2nd segment: Tim said his mom is a typical daily Mass Catholic and he and his whole family was brought up Catholic. She still reads the bulletin and diocesan newspaper. For Tim and his wife, they still get the bulletin too. As his kids grew up, he signed them up to receive the parish bulletin via email. He’s also downloaded a video from Fr. Dave Dwyer of Busted Halo on Advent in 2 minutes that he emailed to his kids. His daughter asked why the priest never said it like that when they were growing up.

Scot said Pope Benedict has made his World Day of Communications message about reaching people with one foot in the Church and one foot in the new media in a way that reaches them. Joe said these messages gives us credence that we are headed down the right path. It is difficult o see sometimes where the world is going and there is both good and bad on the Internet. There are often concerns raised about data privacy and defamatory content on social media. But hearing the Pope push use to that digital continent, the Internet, encourages us down that path.

Joe said LPi views the Internet as twofold. Every parish needs a website as the marketing face of the church on the Internet for the general public, parishioners, and occasional parishioners. The most common search is still the basic information, like Mass times. The number one thing they push is making the content as easy to maintain as possible. Churches don’t have staff to hire developers and content managers. So if someone knows how to use Microsoft Word, they will know how to use their website product, WeConnect. They also believe in engagement through social media. This is different than marketing. They believe that Facebook and Twitter are marketing to the world, while their product WeGather is for just the parish social network. It’s a closed website just for parishioners that encourage them to communicate and coordinate. It helps the church engage their parishioners online. The average American spends two to four hours per day online and starting to surpass TV. They hope this will help parishes connect with parishioners online.

They now also have WeShare, an online giving product. It came from WeGather, as parishes asked for ways to organize events and receive payments for them. They first added payment functionality into WeGather and then they built into an online donation product within WeGather and that grew beyond WeGather. Joe noted that for many people the only checks they write is to their parish and school.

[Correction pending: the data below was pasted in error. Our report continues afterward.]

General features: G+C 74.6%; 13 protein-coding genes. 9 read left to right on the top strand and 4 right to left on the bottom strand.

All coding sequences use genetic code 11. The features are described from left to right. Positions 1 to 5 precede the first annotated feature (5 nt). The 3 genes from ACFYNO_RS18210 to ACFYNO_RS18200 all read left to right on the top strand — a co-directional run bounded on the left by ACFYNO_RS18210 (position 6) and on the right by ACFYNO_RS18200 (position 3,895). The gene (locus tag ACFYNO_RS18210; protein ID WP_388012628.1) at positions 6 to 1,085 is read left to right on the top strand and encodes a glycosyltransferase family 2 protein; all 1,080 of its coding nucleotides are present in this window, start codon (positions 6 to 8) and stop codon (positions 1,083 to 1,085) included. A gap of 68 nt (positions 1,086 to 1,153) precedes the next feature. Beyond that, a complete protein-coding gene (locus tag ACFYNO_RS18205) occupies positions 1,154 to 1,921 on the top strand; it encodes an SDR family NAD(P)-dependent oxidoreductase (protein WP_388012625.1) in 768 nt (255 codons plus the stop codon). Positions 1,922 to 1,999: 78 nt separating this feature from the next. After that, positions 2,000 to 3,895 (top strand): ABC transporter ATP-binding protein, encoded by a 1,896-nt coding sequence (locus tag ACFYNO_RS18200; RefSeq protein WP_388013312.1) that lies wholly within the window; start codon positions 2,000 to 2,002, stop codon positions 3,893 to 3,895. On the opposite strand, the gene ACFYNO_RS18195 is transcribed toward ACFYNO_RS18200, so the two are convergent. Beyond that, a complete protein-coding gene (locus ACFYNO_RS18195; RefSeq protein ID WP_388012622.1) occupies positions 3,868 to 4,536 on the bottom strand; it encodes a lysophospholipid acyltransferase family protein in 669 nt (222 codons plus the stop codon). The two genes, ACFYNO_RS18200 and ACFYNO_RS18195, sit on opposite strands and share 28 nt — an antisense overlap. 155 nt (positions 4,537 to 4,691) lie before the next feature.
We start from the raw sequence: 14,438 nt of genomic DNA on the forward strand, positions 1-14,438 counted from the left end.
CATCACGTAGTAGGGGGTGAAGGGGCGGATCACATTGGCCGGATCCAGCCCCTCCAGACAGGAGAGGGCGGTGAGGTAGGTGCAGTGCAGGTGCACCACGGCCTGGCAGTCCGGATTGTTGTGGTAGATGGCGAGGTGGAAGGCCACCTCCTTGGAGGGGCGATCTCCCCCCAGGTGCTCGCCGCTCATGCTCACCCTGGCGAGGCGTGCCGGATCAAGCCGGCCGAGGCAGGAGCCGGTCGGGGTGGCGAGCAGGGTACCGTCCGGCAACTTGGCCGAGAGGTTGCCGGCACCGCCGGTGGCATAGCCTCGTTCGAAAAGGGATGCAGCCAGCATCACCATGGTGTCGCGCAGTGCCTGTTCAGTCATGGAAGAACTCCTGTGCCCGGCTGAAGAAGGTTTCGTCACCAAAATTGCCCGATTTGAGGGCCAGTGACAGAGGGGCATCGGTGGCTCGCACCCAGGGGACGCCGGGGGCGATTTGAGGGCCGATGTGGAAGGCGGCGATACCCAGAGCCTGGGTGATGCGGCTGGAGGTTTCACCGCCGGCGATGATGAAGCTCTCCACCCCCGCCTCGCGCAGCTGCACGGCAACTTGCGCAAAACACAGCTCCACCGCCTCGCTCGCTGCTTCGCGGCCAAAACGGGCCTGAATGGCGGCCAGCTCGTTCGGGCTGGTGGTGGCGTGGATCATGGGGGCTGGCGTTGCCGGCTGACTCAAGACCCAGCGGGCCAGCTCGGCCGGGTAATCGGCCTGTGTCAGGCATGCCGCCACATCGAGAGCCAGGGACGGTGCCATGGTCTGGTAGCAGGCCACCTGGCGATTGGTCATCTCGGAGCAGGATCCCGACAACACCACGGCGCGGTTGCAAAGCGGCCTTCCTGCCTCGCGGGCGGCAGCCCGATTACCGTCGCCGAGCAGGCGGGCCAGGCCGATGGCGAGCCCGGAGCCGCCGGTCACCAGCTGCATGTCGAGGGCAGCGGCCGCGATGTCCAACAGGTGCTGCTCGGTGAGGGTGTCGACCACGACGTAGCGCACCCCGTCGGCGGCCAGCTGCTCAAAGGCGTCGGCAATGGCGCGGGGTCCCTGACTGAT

Scot said he views the parish website as the parish’s virtual front door and asks people to imagine driving down the street and seeing graffiti and a poorly maintained yard in front of the church. This would deter many people from coming in. The same with websites. People wonder if any of the information is accurate when the whole website looks like no one has been maintaining it. Tim agreed that it doesn’t give people the sense of how lively and active the parish is.

Scot talked about the different types of information sought by the different audiences, general public, regular parishioners, and newcomers. He asked Joe who he thinks the parish website editor focuses on the most when building the website. Joe said it is a marketing tool. Churches do make the mistake of designing for not just the average parishioner, but the committed parishioners. On some sites, the most promoted content on the site is the history of the church. For most people, they won’t be interested in that level of detail. We need to design websites for the typical parishioner and non-parishioner. Once you have some content on your parish homepage, ask your neighbor—especially if they’re not Catholic—what that website says to them.

3rd segment: Scot asked Joe about WeGather and what feedback they get from parishioners on what they like most about it. Joe said once it starts to take off, it typically starts with one or two groups using it to communicate agendas and meeting minutes. Then they see parishioners communicating directly with parishioners, talking about both faith topics, but also the general community. They connect with each other. For example, a group of moms use it to plan playdates. They have replaced phone calls and email and it brings it to the attention to the rest of the community what else is going on.